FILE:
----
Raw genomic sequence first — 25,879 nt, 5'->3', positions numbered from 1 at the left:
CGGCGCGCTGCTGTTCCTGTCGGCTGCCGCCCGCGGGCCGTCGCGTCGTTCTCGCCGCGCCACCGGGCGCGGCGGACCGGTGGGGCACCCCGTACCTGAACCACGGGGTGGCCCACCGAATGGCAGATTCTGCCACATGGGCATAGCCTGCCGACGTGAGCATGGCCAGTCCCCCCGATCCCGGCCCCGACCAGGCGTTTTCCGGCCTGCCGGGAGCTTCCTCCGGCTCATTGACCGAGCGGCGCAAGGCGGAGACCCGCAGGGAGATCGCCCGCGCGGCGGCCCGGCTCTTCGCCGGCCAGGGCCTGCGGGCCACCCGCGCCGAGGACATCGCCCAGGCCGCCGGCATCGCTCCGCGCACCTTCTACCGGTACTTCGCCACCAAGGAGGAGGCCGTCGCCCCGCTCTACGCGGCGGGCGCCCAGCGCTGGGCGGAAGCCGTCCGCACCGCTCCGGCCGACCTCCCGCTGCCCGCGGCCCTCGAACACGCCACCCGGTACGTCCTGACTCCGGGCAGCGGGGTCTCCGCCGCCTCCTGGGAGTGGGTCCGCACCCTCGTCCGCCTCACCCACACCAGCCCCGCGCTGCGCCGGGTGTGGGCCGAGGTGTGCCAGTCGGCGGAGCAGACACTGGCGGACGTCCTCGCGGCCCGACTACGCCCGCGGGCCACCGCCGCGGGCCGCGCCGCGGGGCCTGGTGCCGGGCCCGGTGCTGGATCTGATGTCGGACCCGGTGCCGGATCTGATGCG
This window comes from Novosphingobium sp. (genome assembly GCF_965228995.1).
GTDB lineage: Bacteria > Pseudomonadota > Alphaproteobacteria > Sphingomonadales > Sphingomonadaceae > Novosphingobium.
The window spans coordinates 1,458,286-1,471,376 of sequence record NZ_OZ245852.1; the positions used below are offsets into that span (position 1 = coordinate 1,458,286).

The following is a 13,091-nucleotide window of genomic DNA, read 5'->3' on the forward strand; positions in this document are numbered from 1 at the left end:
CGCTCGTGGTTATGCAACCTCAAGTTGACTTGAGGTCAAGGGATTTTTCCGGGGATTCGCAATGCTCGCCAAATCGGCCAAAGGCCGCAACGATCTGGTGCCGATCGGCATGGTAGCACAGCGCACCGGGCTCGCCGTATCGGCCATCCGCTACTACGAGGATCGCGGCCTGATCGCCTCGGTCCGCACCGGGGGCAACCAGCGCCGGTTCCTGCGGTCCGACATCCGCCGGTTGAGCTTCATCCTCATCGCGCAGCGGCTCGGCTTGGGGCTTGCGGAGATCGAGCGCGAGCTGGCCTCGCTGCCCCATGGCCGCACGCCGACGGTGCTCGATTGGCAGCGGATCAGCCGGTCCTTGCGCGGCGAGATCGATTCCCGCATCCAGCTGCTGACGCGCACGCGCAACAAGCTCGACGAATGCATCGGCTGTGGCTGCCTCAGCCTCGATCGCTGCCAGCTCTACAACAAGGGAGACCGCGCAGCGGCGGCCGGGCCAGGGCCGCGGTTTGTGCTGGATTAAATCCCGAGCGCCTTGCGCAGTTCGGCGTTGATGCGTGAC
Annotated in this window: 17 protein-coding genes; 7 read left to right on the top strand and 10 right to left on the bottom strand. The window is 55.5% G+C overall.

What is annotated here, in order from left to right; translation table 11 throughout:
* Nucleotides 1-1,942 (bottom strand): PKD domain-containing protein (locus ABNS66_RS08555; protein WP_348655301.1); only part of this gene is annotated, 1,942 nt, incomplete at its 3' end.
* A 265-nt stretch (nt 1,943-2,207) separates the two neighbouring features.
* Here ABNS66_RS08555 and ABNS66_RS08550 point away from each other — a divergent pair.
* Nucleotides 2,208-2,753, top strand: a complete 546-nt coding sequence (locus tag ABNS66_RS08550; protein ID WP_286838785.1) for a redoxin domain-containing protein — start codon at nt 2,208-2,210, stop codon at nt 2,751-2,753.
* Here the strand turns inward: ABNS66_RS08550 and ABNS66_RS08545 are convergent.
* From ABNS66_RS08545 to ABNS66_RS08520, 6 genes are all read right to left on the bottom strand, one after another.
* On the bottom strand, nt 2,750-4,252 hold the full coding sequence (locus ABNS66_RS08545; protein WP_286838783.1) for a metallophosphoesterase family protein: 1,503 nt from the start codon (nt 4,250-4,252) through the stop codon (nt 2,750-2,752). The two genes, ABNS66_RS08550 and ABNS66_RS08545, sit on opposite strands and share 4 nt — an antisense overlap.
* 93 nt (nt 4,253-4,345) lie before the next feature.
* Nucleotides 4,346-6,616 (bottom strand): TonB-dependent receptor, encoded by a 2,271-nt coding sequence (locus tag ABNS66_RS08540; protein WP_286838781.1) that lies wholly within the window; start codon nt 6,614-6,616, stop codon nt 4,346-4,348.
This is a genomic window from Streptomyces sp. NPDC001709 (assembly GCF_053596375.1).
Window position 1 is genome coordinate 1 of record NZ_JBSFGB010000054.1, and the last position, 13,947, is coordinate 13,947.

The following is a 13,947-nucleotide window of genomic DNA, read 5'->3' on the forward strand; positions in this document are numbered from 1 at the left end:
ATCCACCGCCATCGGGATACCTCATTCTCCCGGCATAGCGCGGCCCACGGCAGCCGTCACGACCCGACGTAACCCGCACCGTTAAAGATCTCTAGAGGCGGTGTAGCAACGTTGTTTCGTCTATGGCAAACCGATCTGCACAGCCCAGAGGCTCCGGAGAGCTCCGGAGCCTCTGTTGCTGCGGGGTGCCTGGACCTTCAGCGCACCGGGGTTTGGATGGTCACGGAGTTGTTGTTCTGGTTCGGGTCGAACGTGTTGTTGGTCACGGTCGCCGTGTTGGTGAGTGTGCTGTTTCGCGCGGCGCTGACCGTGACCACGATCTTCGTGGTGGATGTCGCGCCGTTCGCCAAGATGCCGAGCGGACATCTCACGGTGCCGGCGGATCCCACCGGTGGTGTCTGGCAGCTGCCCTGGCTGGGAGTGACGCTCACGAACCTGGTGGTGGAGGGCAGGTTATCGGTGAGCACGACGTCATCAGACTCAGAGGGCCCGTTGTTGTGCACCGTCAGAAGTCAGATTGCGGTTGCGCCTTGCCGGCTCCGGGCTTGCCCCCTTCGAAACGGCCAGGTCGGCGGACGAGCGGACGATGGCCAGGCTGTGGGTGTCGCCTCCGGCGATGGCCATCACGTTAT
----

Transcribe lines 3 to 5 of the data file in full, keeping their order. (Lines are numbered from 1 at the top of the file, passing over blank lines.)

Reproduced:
This window comes from Novosphingobium sp. (genome assembly GCF_965228995.1).
GTDB lineage: Bacteria > Pseudomonadota > Alphaproteobacteria > Sphingomonadales > Sphingomonadaceae > Novosphingobium.
The window spans coordinates 1,458,286-1,471,376 of sequence record NZ_OZ245852.1; the positions used below are offsets into that span (position 1 = coordinate 1,458,286).